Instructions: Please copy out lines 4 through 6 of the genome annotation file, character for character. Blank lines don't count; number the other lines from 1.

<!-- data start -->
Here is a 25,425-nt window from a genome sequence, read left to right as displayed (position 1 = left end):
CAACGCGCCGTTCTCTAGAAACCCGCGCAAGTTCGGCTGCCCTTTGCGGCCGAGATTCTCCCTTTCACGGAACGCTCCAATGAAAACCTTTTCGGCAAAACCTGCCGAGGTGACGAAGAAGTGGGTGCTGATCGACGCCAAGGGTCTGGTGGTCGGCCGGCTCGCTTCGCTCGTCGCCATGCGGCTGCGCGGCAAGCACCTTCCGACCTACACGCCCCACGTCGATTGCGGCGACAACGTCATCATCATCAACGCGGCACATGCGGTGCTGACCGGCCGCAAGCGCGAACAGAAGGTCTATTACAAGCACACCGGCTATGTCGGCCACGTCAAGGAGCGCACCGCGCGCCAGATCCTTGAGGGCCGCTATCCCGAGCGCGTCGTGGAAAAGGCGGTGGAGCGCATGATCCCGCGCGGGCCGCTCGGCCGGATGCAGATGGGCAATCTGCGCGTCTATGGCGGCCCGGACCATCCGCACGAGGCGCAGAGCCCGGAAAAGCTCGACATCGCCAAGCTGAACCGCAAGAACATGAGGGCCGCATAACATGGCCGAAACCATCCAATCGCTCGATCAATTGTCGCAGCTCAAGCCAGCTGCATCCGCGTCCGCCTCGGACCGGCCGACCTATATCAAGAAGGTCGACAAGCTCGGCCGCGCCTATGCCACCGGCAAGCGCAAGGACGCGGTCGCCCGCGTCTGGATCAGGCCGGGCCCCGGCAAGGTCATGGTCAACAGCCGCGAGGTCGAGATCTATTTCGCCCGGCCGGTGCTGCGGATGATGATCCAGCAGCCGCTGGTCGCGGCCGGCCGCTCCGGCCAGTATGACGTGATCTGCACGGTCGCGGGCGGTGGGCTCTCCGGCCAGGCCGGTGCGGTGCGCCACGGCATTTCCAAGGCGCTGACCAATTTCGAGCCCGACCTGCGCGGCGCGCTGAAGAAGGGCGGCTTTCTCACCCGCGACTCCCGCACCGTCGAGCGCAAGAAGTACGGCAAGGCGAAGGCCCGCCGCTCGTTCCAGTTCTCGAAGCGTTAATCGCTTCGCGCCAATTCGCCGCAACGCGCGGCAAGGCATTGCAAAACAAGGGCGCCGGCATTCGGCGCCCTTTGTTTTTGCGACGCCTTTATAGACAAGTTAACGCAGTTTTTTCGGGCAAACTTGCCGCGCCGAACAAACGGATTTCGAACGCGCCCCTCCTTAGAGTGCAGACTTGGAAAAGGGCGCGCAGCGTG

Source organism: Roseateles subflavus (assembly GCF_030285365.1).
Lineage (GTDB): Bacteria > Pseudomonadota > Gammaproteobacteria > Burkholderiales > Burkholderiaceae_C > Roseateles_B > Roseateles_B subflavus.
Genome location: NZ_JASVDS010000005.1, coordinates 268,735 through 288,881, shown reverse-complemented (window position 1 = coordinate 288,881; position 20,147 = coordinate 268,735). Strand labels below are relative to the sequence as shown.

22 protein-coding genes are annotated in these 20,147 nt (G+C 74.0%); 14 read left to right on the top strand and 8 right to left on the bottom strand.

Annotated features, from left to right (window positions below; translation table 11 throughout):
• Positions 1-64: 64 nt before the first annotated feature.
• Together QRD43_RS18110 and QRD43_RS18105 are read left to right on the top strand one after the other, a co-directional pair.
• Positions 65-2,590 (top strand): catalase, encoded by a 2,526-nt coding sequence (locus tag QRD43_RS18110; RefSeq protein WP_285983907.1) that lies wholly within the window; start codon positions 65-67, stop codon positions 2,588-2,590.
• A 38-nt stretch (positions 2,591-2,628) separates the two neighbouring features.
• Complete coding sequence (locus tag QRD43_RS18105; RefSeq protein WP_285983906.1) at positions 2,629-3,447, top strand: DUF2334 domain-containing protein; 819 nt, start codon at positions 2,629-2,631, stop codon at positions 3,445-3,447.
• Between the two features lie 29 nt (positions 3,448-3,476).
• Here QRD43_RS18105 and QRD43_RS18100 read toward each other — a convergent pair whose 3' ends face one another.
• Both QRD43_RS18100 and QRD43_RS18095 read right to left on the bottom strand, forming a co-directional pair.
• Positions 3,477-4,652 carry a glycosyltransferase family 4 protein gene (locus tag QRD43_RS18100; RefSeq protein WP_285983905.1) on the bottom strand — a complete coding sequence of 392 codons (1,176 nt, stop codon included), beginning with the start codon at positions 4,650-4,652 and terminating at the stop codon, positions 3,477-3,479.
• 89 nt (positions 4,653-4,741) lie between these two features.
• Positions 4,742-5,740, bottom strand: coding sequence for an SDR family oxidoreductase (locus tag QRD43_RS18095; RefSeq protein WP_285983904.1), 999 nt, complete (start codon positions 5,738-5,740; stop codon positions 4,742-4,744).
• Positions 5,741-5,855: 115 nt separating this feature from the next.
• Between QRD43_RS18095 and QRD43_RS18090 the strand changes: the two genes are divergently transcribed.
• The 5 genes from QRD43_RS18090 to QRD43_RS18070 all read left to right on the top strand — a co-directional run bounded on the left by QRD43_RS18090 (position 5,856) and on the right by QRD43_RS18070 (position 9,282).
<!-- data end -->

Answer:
Lineage (GTDB): Bacteria > Pseudomonadota > Gammaproteobacteria > Burkholderiales > Burkholderiaceae_C > Roseateles_B > Roseateles_B subflavus.
Genome location: NZ_JASVDS010000005.1, coordinates 268,735 through 288,881, shown reverse-complemented (window position 1 = coordinate 288,881; position 20,147 = coordinate 268,735). Strand labels below are relative to the sequence as shown.

22 protein-coding genes are annotated in these 20,147 nt (G+C 74.0%); 14 read left to right on the top strand and 8 right to left on the bottom strand.